As its name suggests, the Bullmastiff breed was born from a combination of the Mastiff and the Bulldog. These crosses beginning in the mid 1800’s were made between Bulldog and Mastiff until a ratio of 60% Mastiff/40% Bulldog was achieved, and for a long time, the breed’s name was the Bull and Mastiff dog.
In some areas of the UK, however, breeders used the name, “Night Hound,” and while it was true that gamekeepers used the breed to catch poachers at night, the “hound” part of the name was a bit perplexing since there wasn’t any hound in the breed’s ancestry (a backcross breeding of a Mastiff and Greyhound in Australia, however, would be in the breed’s future).
The dogs were also called the “Yard or Keeper’s Night Dogs,” six of which were exhibited at the second National Exhibition in 1871 at Crystal Palace as reported in H.D.Kingdon’s 1873 book, “Dogs.” This is puzzling to anyone who has read that because the dogs were still considered crossbreeds, early Bullmastiffs weren’t invited to dog shows at all, and gameskeepers organized their own shows, the first of which was held in 1900. What this may have actually alluded to were classes that were put on for Gamekeeper’s Night Dogs, the first of this occurring at the Royal Aquarium (Gamekeepers’ Show) from July 31 to August 2, 1900.
In 1908, the breed was still regarded as a crossbreed as witnessed by the section headed “Cross Breeds” in which there was one entry: A Bull Mastiff named, “Prince” out of a famous Bullmastiff named Thorneywood Terror.
By then, however, there was a movement afoot within the Kennel Club. It necessitated listing on registrations forms if parents or ancestors were a different breed than the dog being registered. From 1901 to 1920, twenty-two Bullmastiffs were listed as crossbreds. Not everyone, however, was persuaded. Robert Leighton, possibly the leading writer about dogs in his day, wrote in “The Complete Book of the Dog’ published in 1922 the following: “…the most popular of all half-breeds, as a watchdog, is the Bull Mastiff, who is almost worthy to be called a distinct breed.”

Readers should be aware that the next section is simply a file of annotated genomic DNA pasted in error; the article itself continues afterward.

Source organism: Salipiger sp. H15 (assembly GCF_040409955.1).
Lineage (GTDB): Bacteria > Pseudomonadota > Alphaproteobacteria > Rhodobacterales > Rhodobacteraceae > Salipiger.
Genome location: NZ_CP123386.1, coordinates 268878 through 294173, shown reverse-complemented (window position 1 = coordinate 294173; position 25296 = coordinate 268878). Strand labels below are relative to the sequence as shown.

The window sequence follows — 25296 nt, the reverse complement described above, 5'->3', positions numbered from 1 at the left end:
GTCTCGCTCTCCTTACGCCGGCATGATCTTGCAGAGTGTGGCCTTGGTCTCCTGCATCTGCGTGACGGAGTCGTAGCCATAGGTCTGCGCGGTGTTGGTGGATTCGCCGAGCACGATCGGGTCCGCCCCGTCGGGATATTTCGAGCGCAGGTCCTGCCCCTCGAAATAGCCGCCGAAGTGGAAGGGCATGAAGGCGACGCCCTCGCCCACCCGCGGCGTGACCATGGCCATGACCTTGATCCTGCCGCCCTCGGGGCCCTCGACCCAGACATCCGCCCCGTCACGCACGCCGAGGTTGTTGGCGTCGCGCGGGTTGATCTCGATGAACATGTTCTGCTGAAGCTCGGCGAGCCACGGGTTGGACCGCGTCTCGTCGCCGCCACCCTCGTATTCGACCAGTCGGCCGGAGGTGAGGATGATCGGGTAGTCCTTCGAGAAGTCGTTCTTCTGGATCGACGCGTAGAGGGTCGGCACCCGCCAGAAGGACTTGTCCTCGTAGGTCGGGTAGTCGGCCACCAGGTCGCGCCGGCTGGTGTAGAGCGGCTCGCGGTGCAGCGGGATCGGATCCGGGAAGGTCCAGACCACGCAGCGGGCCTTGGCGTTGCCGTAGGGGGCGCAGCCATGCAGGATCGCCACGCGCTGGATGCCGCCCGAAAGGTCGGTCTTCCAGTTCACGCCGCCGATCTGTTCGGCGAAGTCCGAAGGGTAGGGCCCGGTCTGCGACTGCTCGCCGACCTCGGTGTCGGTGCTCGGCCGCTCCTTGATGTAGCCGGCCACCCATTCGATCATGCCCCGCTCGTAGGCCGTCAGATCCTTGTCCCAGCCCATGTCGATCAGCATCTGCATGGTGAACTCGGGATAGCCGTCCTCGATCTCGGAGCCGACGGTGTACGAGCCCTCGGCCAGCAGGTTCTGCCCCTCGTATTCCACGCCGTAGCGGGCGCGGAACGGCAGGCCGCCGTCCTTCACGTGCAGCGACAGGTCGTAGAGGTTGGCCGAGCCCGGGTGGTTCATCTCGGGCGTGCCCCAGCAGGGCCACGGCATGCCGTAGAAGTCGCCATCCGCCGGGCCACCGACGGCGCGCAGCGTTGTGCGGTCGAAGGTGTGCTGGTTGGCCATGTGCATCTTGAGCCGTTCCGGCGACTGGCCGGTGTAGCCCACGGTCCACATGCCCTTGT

The Midland Bull-Mastiff Club was registered in 1925, and in 1926, S.E. Moseley, a pioneer of the breed and author of a publication about it, formed the National Bull Mastiff Police Dog Club which helped expose the breed’s talents to the public. Kennel Club records, however, continued to record the breed’s name as hyphenated (Bull-Mastiff) until August of 1927.
Moseley would later be investigated for pedigree fraud, but he was quoted by the author of an article appearing in an issue of the American Kennel Club’s Gazette in 1934 as saying: “There is no use tracing them [the Bullmastiff] farther back than 1924 because one will only find the crossbred.”
This may have been because early Bullmastiffs were bred for utility, not appearance, but as poaching began to erode as a problem and appearance became a higher priority, breeding programs tilted towards reaching type that would establish the Bullmastiff as a pure bred dog. England’s Kennel Club granted that recognition in 1924, and the AKC followed suite in 1933 – both clubs registering the breed name as one word: Bullmastiff.
Still, as if to be a reminder of its past, some Bullmastiffs have a dark chevron pattern on their back or upper tail that is regarded by some fanciers as an indicator of its ancestral Mastiff-Bulldog ancestors. If one of our Bullmastiff owning readers has a photo of this that they’d be willing to share (full credit given, of course) we’d be appreciative.